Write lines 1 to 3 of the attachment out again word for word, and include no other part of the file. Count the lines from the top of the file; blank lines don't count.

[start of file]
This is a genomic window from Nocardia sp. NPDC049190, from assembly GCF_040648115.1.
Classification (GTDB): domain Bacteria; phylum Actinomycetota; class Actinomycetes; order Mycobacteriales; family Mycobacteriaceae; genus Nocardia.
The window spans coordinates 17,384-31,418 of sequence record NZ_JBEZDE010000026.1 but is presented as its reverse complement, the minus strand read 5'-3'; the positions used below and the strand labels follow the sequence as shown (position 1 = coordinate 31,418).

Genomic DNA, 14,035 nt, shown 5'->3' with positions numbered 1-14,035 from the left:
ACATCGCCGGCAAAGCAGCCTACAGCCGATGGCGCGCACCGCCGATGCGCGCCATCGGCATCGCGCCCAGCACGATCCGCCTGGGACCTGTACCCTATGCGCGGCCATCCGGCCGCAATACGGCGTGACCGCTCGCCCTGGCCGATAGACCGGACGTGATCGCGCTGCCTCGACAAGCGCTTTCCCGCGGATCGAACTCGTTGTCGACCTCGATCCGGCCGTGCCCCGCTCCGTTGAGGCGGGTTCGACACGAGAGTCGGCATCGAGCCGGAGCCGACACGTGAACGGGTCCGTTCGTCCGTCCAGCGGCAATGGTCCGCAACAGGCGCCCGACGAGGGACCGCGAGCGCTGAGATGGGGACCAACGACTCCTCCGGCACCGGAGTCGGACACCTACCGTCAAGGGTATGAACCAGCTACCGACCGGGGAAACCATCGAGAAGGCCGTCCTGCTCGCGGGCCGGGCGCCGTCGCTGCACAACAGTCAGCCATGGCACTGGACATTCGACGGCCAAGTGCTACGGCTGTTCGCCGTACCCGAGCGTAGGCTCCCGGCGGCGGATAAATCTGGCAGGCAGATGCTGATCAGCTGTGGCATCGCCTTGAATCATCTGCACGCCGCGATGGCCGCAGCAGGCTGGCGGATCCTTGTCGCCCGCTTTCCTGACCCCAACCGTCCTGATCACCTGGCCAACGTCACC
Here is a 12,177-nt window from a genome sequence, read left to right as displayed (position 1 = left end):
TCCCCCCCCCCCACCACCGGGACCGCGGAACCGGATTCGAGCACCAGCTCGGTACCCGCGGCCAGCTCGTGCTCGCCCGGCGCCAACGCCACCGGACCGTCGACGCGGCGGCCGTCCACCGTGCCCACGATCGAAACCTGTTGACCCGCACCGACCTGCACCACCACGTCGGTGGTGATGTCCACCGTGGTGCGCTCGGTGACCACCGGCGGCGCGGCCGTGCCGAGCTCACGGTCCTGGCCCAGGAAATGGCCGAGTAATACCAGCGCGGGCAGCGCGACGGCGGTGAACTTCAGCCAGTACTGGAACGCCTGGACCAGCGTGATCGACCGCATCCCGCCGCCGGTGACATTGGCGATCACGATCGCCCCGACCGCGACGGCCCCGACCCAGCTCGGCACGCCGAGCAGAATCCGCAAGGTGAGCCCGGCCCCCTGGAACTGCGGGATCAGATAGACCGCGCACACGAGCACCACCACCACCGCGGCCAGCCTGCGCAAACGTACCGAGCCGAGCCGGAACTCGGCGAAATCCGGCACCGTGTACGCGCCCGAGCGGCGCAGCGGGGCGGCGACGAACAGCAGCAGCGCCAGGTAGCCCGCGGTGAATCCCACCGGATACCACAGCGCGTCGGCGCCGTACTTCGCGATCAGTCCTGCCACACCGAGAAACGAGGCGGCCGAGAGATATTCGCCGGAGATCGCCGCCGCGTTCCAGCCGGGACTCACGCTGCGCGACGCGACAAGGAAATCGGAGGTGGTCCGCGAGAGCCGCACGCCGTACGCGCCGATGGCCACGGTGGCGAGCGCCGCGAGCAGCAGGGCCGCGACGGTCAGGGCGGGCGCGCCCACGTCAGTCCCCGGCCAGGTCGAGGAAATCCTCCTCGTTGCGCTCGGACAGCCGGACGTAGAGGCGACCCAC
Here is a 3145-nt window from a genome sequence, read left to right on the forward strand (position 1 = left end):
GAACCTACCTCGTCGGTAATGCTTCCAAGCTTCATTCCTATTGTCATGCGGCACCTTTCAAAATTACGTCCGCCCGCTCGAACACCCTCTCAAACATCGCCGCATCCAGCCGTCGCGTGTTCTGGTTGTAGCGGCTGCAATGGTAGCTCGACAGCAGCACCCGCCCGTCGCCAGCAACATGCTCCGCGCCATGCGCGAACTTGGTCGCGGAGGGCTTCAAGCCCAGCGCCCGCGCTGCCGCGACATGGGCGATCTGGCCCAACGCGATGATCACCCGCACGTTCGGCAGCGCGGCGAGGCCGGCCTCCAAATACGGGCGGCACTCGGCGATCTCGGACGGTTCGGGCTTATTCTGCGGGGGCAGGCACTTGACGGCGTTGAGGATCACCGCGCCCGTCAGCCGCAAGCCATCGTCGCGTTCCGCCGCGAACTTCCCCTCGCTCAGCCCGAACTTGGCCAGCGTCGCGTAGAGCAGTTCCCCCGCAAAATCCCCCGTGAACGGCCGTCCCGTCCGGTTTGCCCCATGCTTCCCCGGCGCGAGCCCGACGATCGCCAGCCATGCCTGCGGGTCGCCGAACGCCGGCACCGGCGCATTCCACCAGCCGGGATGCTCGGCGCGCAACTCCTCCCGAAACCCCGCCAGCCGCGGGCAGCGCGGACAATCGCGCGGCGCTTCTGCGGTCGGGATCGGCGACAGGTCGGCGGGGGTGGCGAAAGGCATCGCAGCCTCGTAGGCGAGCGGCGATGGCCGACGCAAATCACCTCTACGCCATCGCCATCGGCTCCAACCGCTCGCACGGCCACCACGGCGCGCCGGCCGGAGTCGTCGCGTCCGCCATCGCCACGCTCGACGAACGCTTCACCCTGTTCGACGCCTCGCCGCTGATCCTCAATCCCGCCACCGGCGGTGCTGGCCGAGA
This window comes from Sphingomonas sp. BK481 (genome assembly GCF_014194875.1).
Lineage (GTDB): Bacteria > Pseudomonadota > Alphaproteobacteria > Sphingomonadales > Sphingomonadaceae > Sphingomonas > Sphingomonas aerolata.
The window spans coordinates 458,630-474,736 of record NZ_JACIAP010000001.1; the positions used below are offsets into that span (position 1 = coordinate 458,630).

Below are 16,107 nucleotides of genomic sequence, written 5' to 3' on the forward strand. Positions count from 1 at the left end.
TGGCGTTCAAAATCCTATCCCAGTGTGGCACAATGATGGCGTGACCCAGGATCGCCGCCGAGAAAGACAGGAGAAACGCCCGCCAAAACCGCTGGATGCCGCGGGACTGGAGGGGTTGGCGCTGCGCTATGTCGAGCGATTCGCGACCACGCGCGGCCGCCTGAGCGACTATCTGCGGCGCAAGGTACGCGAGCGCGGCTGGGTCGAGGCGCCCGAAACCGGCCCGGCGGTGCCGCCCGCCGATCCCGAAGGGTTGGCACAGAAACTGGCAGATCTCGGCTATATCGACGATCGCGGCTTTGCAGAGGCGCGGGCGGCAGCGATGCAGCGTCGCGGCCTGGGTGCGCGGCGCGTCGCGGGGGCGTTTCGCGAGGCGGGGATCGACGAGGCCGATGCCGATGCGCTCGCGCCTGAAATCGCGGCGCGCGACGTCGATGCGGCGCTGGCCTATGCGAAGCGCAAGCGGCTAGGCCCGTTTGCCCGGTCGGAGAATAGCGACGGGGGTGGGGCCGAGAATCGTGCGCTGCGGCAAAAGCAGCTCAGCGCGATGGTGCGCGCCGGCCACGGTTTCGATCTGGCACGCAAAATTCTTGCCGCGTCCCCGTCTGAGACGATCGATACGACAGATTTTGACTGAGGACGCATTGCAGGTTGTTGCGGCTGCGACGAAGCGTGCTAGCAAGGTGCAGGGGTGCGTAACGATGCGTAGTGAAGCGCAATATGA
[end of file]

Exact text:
This is a genomic window from Nocardia sp. NPDC049190, from assembly GCF_040648115.1.
Classification (GTDB): domain Bacteria; phylum Actinomycetota; class Actinomycetes; order Mycobacteriales; family Mycobacteriaceae; genus Nocardia.
The window spans coordinates 17,384-31,418 of sequence record NZ_JBEZDE010000026.1 but is presented as its reverse complement, the minus strand read 5'-3'; the positions used below and the strand labels follow the sequence as shown (position 1 = coordinate 31,418).